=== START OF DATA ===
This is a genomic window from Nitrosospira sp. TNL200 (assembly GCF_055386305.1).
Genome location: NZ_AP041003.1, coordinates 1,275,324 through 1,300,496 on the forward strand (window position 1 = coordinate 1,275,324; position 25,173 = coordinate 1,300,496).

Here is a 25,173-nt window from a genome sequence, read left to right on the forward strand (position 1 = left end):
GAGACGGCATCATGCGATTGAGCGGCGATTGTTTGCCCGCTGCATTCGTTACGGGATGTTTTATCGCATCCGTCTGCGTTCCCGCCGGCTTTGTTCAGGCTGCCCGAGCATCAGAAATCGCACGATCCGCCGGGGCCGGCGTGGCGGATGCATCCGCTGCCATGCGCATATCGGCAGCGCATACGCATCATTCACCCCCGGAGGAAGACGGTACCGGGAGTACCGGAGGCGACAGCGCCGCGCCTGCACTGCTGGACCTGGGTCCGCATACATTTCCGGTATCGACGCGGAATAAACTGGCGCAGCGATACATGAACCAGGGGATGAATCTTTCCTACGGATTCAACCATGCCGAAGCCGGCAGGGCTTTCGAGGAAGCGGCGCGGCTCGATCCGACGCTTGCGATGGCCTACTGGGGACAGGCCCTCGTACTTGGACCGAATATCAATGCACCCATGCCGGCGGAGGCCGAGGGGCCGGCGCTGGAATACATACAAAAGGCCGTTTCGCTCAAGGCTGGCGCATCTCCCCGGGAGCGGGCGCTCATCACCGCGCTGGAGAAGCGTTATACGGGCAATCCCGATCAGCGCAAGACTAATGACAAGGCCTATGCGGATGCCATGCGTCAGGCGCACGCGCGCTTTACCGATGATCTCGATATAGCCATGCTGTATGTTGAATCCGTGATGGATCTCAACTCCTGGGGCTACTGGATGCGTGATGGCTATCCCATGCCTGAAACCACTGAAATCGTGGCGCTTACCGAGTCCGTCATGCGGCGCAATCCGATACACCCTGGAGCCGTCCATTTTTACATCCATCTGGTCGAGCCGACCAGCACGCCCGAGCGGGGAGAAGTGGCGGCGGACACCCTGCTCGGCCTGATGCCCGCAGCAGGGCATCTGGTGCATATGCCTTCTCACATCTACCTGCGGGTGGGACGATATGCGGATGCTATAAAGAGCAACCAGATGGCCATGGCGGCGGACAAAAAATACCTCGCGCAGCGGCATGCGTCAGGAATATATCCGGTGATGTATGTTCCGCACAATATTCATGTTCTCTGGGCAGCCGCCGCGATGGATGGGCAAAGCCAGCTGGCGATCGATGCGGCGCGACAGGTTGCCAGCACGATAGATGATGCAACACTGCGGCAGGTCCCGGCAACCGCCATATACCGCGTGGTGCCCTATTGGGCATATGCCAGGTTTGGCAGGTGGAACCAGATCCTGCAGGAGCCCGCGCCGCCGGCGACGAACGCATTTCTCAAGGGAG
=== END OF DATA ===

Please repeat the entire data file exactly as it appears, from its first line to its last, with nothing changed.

This is a genomic window from Nitrosospira sp. TNL200 (assembly GCF_055386305.1).
Genome location: NZ_AP041003.1, coordinates 1,275,324 through 1,300,496 on the forward strand (window position 1 = coordinate 1,275,324; position 25,173 = coordinate 1,300,496).

Here is a 25,173-nt window from a genome sequence, read left to right on the forward strand (position 1 = left end):
GAGACGGCATCATGCGATTGAGCGGCGATTGTTTGCCCGCTGCATTCGTTACGGGATGTTTTATCGCATCCGTCTGCGTTCCCGCCGGCTTTGTTCAGGCTGCCCGAGCATCAGAAATCGCACGATCCGCCGGGGCCGGCGTGGCGGATGCATCCGCTGCCATGCGCATATCGGCAGCGCATACGCATCATTCACCCCCGGAGGAAGACGGTACCGGGAGTACCGGAGGCGACAGCGCCGCGCCTGCACTGCTGGACCTGGGTCCGCATACATTTCCGGTATCGACGCGGAATAAACTGGCGCAGCGATACATGAACCAGGGGATGAATCTTTCCTACGGATTCAACCATGCCGAAGCCGGCAGGGCTTTCGAGGAAGCGGCGCGGCTCGATCCGACGCTTGCGATGGCCTACTGGGGACAGGCCCTCGTACTTGGACCGAATATCAATGCACCCATGCCGGCGGAGGCCGAGGGGCCGGCGCTGGAATACATACAAAAGGCCGTTTCGCTCAAGGCTGGCGCATCTCCCCGGGAGCGGGCGCTCATCACCGCGCTGGAGAAGCGTTATACGGGCAATCCCGATCAGCGCAAGACTAATGACAAGGCCTATGCGGATGCCATGCGTCAGGCGCACGCGCGCTTTACCGATGATCTCGATATAGCCATGCTGTATGTTGAATCCGTGATGGATCTCAACTCCTGGGGCTACTGGATGCGTGATGGCTATCCCATGCCTGAAACCACTGAAATCGTGGCGCTTACCGAGTCCGTCATGCGGCGCAATCCGATACACCCTGGAGCCGTCCATTTTTACATCCATCTGGTCGAGCCGACCAGCACGCCCGAGCGGGGAGAAGTGGCGGCGGACACCCTGCTCGGCCTGATGCCCGCAGCAGGGCATCTGGTGCATATGCCTTCTCACATCTACCTGCGGGTGGGACGATATGCGGATGCTATAAAGAGCAACCAGATGGCCATGGCGGCGGACAAAAAATACCTCGCGCAGCGGCATGCGTCAGGAATATATCCGGTGATGTATGTTCCGCACAATATTCATGTTCTCTGGGCAGCCGCCGCGATGGATGGGCAAAGCCAGCTGGCGATCGATGCGGCGCGACAGGTTGCCAGCACGATAGATGATGCAACACTGCGGCAGGTCCCGGCAACCGCCATATACCGCGTGGTGCCCTATTGGGCATATGCCAGGTTTGGCAGGTGGAACCAGATCCTGCAGGAGCCCGCGCCGCCGGCGACGAACGCATTTCTCAAGGGAG